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Duchenne was educated at Douai and studied medicine in Paris before returning to his hometown to put his profession to practice in 1831. By 1833 he had begun trying electricity as a form of treatment on fishermen, a force that he continued to experiment with throughout the course of his life, in effect making him the father of electro-therapeutics. In 1842 he returned to Paris and there spent the remained of his life working on developing his clinical techniques. Through electricity he also determined that smiles resulting from true happiness not only utilize the muscles of the mouth but also those of the eyes. Such "genuine" smiles are called Duchenne smiles in his honor. He is also credited with the discovery of Duchenne muscular dystrophy.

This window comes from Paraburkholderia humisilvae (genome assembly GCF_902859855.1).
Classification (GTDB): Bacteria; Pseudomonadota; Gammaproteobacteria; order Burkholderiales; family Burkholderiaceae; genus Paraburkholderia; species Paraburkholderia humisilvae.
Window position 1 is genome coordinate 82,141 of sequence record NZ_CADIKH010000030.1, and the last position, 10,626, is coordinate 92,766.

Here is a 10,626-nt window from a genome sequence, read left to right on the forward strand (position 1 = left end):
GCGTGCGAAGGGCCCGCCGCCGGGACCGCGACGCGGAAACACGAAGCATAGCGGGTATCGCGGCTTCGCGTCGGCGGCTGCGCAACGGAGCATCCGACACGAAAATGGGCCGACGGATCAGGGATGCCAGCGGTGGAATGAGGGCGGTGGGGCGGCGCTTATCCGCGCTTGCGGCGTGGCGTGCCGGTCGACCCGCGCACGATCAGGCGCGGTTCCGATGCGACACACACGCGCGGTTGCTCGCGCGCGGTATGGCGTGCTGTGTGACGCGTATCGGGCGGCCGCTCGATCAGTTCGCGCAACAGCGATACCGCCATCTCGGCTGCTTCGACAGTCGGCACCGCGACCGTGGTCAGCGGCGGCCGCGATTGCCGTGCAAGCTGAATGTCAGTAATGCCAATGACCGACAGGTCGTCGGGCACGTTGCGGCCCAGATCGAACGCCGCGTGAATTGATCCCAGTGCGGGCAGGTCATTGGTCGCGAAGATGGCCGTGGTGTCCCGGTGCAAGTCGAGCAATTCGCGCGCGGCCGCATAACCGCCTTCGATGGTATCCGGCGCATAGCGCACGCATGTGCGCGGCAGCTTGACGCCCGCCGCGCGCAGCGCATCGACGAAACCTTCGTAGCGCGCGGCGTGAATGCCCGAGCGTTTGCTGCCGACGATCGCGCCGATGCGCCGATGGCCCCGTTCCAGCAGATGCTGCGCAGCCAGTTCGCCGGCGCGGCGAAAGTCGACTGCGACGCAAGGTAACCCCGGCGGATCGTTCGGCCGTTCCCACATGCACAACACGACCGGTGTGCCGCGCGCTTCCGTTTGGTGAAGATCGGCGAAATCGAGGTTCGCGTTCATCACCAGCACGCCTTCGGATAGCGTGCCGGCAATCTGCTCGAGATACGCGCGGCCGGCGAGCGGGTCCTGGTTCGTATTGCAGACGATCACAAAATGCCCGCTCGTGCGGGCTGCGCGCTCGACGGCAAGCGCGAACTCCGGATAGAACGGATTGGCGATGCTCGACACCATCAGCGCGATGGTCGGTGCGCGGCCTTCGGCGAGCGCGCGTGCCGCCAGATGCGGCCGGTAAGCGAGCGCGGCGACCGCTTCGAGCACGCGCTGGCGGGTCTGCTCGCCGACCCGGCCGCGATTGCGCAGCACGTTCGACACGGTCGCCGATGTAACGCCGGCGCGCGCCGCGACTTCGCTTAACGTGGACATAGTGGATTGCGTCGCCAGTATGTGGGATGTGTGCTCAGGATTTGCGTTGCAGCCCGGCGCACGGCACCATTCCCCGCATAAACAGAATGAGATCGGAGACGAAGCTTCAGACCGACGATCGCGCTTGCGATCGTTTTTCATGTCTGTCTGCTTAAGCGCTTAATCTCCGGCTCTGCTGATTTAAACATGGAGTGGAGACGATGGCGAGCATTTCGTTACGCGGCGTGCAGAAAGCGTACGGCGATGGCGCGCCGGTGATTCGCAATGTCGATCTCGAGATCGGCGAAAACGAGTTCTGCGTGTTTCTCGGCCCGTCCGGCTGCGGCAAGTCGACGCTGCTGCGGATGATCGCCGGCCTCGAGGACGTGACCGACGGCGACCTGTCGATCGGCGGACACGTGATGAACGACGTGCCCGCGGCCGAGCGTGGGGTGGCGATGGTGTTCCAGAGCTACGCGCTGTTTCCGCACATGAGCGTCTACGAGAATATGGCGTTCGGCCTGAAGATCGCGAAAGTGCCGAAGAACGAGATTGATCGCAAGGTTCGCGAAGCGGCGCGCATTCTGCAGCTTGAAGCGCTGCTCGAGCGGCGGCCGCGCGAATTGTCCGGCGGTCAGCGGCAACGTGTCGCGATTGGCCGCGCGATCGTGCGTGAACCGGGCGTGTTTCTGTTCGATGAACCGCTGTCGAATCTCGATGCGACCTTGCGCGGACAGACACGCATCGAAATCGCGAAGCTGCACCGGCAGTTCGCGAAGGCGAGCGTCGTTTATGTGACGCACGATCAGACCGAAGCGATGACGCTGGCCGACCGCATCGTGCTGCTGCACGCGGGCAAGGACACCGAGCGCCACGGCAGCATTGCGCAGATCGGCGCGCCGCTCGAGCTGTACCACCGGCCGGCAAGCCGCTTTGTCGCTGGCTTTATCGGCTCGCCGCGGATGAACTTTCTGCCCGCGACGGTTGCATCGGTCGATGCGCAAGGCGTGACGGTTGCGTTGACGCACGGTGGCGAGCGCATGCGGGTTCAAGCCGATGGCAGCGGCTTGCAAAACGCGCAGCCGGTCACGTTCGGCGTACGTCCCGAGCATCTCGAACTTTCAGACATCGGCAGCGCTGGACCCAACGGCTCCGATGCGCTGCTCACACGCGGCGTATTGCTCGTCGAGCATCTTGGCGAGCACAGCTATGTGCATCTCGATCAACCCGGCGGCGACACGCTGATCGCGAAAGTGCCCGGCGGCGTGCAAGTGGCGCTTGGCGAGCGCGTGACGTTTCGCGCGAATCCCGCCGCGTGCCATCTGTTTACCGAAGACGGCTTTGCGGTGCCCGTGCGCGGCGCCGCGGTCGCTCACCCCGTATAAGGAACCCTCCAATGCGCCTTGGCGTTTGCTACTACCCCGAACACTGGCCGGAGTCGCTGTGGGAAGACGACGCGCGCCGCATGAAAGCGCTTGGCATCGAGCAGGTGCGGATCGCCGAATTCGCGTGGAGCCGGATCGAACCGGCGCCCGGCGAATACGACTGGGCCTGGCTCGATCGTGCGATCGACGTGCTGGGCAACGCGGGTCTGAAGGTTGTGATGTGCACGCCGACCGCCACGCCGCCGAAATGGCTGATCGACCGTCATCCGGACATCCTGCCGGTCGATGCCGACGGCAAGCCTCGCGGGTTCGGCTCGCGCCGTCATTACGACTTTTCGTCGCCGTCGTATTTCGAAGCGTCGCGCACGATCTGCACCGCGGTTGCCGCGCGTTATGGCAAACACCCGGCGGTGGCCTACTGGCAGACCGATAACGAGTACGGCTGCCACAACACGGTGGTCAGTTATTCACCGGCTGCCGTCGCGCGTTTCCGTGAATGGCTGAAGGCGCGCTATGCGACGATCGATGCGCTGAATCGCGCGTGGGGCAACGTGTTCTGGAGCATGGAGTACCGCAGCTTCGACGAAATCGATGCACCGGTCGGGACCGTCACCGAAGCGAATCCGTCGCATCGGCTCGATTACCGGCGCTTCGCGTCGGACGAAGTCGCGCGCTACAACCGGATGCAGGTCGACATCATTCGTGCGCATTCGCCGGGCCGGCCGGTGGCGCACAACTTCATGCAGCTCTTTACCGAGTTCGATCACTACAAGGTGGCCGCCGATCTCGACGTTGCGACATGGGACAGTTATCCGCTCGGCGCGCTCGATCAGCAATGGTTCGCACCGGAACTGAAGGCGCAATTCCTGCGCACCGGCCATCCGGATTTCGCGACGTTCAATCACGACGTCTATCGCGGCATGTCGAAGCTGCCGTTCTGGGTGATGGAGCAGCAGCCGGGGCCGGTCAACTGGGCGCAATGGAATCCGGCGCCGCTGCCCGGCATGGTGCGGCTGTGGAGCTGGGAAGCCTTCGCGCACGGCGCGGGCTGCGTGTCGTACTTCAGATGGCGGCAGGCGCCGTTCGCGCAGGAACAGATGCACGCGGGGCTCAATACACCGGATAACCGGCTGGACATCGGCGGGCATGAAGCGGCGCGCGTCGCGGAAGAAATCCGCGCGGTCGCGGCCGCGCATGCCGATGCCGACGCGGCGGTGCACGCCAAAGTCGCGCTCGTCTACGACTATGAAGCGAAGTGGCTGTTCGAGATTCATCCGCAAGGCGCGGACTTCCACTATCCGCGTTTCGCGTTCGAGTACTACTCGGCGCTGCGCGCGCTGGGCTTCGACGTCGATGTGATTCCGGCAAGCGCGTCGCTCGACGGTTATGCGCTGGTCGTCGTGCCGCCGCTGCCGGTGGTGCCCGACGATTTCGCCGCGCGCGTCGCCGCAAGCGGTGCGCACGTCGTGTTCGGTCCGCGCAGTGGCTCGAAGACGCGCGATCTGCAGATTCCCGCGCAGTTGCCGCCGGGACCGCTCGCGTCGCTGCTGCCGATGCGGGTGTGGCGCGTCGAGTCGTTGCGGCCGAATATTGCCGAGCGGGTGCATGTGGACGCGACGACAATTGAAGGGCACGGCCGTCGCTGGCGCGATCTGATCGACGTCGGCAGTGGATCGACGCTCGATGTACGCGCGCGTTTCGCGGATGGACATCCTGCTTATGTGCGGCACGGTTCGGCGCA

Some of his other works include:
- Functional electrical stimulation as a localization test in Neurological examination.
- tabetic locomotor ataxia
- acute poliomyelitis
- identified pseudohypertrophic muscle dystrophy
- identified progressive bulbar paralysis
- studies into lead poisoning
Duchenne effectively used the newly invented medium of photography to capture electrically induced expressions of his subjects, but wasn't able to record the actual movement of the facial muscles, a fact he complained about in his writings. Contemporary Dutch performance artist Arthur Elsenaar uses state of the art digital technology to remotely control the face of a live subject. In his performances and other works he investigates the computer-controlled human face as a medium for kinetic art and develops algorithms for facial choreography.
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